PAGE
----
At just shy of five feet tall, Melissa Rauch is the perfect height to play a gymnast.
Indeed, her portrayal of a sort of Tonya Harding of the pommel horse in “The Bronze” is being hailed as a breakout role for the “Big Bang Theory” actress. A sex scene that finds her character, the aptly named Hope Ann Gregory (an all-American moniker if ever there was one), doing cartwheels and somersaults while engaging in some pretty vigorous coitus has been a highlight of this year’s Sundance Film Festival.
That was the one area where Rauch’s, ahem, proportions proved problematic, particularly as she wasn’t going to be able to pull off the kind of erotic handstands and flips the sequence required.
“We needed to find a stunt double, and gymnasts don’t usually have a chest, so it required a lot of very awkward conversations,” said Rauch, who ultimately found a Cirque du Soleil performer to be her doppelgänger.
The filmmakers behind the low-budget film lucked out when it came to finding a location for the sequence. The motel room they used had handicap rings by the windows that provided the perfect way for the two doubles to stick the landing, as it were.
“I hope years from now people can go to that hotel room and rent it out on their anniversary,” said Rauch.
The sex sequence is so shocking that it’s threatened to overshadow the film itself. That’s no easy feat given that it’s a movie that also contains scenes of Rauch smoking pot and snorting decongestant, pleasuring herself to video of her Olympic medal win and delivering profane arias of insult.
These four-letter filled putdowns were crafted by “The Bronze” star and her husband, Winston Rauch, who collaborated on the script.
“I know that my wife is not playing the first female antihero in film,” said Winston Rauch. “I know there are precedents for that, but we were trying to push the envelope. This sort of thing is commonly accepted in male protagonists who are antiheroes. We wanted to be as honest in this character.”
Director Bryan Buckley argues that Hope Ann’s vulgarity masks a wounded heart. The film finds the former America’s Sweetheart living in her father’s basement, without a job, and engaging in all manner of hedonistic pleasures in an attempt to forget that her glory days are behind her.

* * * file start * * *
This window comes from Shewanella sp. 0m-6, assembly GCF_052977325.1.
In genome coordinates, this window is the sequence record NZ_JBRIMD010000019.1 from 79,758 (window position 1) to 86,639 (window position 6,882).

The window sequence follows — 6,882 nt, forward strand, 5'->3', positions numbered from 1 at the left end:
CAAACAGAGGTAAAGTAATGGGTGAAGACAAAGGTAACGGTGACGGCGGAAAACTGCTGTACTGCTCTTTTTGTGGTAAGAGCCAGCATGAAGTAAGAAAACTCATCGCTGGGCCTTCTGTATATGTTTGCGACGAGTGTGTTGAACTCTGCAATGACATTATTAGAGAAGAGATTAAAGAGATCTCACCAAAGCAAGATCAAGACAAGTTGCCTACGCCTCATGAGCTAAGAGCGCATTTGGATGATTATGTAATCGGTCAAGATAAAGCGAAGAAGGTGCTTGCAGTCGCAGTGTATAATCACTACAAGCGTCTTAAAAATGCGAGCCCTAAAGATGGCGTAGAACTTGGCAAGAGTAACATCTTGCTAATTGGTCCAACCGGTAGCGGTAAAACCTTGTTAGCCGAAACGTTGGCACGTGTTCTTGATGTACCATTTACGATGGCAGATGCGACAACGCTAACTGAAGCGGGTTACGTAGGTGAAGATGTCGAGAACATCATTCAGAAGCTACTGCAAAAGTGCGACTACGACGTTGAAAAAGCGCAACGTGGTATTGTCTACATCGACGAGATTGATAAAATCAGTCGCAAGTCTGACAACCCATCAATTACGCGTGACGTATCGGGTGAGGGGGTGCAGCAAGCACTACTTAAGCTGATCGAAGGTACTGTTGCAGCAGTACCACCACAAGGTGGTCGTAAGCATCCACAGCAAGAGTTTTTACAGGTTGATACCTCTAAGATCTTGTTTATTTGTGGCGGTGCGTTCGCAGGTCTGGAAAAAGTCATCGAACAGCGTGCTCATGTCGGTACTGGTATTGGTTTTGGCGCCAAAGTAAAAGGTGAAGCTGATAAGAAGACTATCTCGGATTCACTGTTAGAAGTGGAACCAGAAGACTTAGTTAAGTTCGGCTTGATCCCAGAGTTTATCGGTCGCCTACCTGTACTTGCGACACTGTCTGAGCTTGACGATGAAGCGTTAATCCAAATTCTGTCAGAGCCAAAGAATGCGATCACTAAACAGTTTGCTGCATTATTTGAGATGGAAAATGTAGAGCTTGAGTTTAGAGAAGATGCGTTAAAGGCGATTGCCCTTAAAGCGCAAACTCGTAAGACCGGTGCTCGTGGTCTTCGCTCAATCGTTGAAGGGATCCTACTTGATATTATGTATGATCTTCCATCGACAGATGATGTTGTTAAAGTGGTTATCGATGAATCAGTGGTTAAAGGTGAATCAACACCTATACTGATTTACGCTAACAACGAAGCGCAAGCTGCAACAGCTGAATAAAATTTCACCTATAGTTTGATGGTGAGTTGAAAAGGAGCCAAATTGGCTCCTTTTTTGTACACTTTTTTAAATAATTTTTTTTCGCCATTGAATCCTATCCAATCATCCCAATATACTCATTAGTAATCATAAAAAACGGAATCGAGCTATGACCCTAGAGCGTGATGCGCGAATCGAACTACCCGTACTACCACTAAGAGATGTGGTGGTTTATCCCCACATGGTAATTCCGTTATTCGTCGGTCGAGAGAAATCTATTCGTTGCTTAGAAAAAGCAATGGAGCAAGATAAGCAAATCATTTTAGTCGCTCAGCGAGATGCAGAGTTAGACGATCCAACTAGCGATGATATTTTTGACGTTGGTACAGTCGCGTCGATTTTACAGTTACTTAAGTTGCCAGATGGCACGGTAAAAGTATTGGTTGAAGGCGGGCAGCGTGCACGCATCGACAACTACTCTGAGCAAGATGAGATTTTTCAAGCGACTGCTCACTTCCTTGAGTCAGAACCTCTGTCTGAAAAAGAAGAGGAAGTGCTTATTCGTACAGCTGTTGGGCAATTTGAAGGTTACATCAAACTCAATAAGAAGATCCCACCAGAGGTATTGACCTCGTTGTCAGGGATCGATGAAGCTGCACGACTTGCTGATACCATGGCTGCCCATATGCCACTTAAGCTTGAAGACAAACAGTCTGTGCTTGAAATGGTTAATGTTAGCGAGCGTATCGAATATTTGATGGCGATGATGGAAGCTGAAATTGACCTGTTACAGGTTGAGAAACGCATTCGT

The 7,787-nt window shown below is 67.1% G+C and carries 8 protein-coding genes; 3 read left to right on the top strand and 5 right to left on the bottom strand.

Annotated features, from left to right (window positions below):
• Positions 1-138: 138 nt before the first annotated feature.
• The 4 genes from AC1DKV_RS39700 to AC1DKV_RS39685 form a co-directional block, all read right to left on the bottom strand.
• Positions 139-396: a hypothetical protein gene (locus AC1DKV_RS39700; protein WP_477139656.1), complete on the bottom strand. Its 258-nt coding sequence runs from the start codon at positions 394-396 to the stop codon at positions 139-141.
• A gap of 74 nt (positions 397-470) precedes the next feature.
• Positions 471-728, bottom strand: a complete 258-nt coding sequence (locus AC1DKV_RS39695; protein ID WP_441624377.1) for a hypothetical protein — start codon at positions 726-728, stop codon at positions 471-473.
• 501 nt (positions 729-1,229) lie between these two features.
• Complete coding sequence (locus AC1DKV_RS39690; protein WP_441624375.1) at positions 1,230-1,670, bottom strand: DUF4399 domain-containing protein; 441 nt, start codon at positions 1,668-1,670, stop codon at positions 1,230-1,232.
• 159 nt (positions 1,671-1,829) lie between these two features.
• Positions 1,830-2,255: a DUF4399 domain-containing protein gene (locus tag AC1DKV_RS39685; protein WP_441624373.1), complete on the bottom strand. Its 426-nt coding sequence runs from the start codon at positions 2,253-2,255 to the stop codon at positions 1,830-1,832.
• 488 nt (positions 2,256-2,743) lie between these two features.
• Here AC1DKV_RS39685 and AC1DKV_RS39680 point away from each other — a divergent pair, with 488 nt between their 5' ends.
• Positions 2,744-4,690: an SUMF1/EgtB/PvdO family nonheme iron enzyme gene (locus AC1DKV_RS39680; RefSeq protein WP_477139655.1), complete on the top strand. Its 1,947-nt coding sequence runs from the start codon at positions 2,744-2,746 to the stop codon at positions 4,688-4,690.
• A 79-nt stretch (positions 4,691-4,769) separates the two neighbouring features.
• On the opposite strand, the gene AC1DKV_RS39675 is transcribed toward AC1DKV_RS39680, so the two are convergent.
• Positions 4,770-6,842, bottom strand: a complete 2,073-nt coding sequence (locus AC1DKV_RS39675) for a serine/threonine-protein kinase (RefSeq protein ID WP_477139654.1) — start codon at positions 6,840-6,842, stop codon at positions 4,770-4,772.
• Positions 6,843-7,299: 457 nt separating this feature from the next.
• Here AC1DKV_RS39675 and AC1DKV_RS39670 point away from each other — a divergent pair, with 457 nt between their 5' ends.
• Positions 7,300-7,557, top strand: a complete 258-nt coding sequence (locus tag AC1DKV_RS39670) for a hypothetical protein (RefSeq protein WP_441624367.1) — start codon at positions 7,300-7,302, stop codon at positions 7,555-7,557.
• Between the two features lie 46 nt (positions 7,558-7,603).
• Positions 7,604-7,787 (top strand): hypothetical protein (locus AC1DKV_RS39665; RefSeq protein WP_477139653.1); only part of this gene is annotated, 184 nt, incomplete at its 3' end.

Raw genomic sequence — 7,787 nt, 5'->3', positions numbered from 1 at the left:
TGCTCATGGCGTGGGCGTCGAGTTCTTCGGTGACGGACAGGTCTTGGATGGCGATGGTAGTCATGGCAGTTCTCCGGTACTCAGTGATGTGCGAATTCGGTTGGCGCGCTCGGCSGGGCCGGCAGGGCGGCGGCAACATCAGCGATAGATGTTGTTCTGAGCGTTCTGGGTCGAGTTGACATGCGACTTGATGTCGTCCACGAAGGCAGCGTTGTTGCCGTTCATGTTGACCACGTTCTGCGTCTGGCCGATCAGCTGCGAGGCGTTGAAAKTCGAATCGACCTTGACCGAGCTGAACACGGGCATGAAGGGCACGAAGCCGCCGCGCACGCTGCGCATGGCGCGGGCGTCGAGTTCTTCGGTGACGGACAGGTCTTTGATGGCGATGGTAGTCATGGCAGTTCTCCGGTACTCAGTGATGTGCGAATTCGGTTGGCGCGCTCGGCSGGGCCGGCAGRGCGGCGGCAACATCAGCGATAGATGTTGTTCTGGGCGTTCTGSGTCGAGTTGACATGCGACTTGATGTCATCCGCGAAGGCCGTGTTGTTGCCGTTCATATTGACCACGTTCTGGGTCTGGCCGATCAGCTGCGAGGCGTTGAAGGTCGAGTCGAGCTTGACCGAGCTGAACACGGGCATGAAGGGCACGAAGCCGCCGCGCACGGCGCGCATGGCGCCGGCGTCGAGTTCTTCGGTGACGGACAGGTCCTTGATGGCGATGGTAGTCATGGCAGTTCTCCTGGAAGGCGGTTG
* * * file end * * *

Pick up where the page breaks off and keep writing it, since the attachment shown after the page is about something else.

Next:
“People might talk about the raunch, but we were very precise in the character development,” said Buckley. “She might be calling someone a bloated pussy, but it comes from an endearing place.”
Creating the character also required Rauch to don an Olympic team track suit and some of the most aggressive bangs ever curled for the screen.
“I always loved the tight ponytail with the tight roll of the bangs,” said Rauch. “I’m from New Jersey, so bangs are very important to me.”
Hope Ann Gregory is outrageous, but the filmmakers behind “The Bronze” struggled to ground her story of teenage success and adult disappointment in the real world. The blue-collar Ohio town in which she lives, with its strip malls and vinyl-sided cape houses, is as much a character as anyone else in the film.
“‘The Fighter’ to me was a template,” said Buckley. “Looking at that movie and the way it broke down a town and a character. When I went in to talk to these guys, I said I don’t see this as a comedy. It was designed to be very reality based and really get you into a small town and into that space.”
The recipe worked. “The Bronze” emerged as one of Sundance’s strongest titles, receiving an enthusiastic reception from audiences and, more importantly, securing a $3 million distribution deal from Relativity.
As for the Rauchs, they’re at work on a CBS comedy pilot called “If We’re Not Married by 30,” as well as a feature film script called “The Troop.” That latter project sounds like it mines the same layers of disappointment for comedy that “The Bronze” did. It’s about a crack girl-scout troop whose members grow up to become dissatisfied women and their efforts to put their lives on reset.
It’s a full slate for Rauch, who still has a day job playing a helium-voiced microbiologist on “The Big Bang Theory,” but the couple says they don’t need a lot of downtime.
“We started as writing partners,” said Winston Rauch. “It’s our favorite thing to do together. We don’t have any hobbies.”
Correction: An earlier version of this article misspelled Winston Rauch’s name as Wilson.